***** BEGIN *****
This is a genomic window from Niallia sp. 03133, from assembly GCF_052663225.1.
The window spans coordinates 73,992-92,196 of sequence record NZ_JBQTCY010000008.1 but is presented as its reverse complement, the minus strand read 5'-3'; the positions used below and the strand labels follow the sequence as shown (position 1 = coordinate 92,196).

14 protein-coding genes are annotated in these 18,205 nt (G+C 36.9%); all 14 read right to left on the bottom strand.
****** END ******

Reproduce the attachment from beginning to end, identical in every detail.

This is a genomic window from Niallia sp. 03133, from assembly GCF_052663225.1.
The window spans coordinates 73,992-92,196 of sequence record NZ_JBQTCY010000008.1 but is presented as its reverse complement, the minus strand read 5'-3'; the positions used below and the strand labels follow the sequence as shown (position 1 = coordinate 92,196).

14 protein-coding genes are annotated in these 18,205 nt (G+C 36.9%); all 14 read right to left on the bottom strand.